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City Ordinance Restricting Sex Stores to Industrial Area Upheld
Description Appeals court upheld city zoning ordinance designed to prevent reductions in property values and increases in crime and disease by restricting sexually oriented businesses to locate in industrial area. The regulation is sufficiently narrowly tailored that it does not violate free speech rights.
Topic Real and Personal Property
Key Words Zoning, Constitutionality
C A S E   S U M M A R Y
Facts City of Aurora, Colorado, enacted a zoning ordinance regulating all sexually-oriented businesses, forcing them to locate in an industrial areas. An adult novelty, magazine, and video store sued to enjoin the regulation as an unconstitutional infringement of free speech. District court struck down the ordinance. City appealed.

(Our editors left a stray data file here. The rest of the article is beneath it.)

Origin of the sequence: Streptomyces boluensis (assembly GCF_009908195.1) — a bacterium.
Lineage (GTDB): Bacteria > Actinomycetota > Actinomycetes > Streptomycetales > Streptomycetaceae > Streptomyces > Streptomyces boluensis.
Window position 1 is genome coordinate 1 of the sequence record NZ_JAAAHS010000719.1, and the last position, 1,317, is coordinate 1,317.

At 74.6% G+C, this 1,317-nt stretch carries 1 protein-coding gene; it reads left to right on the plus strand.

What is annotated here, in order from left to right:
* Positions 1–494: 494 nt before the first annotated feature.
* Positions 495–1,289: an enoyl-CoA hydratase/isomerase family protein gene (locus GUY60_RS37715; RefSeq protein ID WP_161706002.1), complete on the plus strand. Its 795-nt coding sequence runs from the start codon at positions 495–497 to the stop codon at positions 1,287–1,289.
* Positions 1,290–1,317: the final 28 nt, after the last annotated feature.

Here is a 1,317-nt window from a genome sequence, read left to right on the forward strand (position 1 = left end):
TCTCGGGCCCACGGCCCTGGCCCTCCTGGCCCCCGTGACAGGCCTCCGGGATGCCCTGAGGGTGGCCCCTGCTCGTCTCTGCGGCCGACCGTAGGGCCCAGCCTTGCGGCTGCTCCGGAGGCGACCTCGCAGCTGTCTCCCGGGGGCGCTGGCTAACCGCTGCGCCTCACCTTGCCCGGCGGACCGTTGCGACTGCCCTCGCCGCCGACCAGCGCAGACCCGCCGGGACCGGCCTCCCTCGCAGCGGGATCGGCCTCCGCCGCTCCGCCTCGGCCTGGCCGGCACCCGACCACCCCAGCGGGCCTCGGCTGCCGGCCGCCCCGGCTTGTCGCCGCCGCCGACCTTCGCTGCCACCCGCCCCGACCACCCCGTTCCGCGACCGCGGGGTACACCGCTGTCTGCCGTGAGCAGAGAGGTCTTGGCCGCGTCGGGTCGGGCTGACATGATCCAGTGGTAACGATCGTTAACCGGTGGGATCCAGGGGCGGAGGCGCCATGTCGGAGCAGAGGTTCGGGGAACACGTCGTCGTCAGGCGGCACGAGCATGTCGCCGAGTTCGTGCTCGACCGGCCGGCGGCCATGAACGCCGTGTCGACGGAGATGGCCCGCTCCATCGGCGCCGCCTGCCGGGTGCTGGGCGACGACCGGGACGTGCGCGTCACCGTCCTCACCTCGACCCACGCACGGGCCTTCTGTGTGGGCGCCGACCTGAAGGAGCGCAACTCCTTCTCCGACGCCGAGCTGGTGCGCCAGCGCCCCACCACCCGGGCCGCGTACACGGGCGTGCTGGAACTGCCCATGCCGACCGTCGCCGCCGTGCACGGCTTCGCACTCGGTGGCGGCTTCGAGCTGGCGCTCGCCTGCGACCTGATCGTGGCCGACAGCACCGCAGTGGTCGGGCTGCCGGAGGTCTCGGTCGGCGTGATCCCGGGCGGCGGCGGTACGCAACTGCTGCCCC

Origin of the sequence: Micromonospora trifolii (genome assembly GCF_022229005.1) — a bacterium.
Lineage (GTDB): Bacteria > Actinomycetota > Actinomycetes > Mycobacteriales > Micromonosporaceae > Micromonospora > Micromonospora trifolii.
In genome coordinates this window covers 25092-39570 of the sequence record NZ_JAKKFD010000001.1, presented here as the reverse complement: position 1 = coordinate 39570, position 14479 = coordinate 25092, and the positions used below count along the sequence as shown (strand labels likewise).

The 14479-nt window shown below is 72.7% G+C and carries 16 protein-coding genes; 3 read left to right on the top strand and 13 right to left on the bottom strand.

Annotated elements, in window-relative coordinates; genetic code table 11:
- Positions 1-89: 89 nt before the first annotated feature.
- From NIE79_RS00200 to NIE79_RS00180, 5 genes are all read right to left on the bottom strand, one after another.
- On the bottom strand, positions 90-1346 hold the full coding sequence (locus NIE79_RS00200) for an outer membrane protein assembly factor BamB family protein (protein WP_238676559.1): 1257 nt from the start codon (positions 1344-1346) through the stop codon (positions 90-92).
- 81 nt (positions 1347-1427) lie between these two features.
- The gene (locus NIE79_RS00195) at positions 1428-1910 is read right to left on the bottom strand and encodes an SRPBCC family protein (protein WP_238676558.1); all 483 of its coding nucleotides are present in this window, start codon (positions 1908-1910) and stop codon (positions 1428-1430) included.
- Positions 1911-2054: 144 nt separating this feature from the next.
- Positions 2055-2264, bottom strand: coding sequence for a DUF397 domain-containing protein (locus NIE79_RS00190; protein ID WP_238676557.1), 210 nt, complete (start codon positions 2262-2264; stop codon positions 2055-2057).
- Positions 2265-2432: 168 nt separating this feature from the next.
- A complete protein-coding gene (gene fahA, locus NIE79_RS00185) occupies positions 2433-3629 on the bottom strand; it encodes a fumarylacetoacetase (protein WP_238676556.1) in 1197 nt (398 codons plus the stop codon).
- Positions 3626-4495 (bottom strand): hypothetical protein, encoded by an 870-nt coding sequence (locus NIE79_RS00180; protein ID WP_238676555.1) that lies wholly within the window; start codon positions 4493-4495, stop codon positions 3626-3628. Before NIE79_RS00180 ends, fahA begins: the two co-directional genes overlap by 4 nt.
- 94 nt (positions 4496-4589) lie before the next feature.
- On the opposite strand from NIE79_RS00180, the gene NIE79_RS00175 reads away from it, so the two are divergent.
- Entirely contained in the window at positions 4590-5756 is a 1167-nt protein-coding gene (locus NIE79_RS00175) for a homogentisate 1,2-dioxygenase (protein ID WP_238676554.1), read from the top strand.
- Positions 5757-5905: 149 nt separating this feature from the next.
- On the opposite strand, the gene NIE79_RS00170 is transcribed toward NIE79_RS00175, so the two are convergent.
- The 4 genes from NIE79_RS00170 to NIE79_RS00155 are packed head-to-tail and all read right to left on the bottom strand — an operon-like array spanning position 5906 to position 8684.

Court of Appeals Decision Reversed. Ordinance is valid because it is content-neutral for purposes of First Amendment free speech protection. Its purpose was to regulate the harmful secondary effects of such businesses. The ordinance was narrowly tailored to serve significant governmental interests, such as protecting property values, reducing crime, and reducing the spread of sexually transmitted diseases. The ordinance left open alternative channels of communication since eleven percent of the city was zoned industrial.
Citation Z.J. Gifts D-2, L.L.C. v. City of Aurora, 136 F.3d 683 (10th Cir., 1998)

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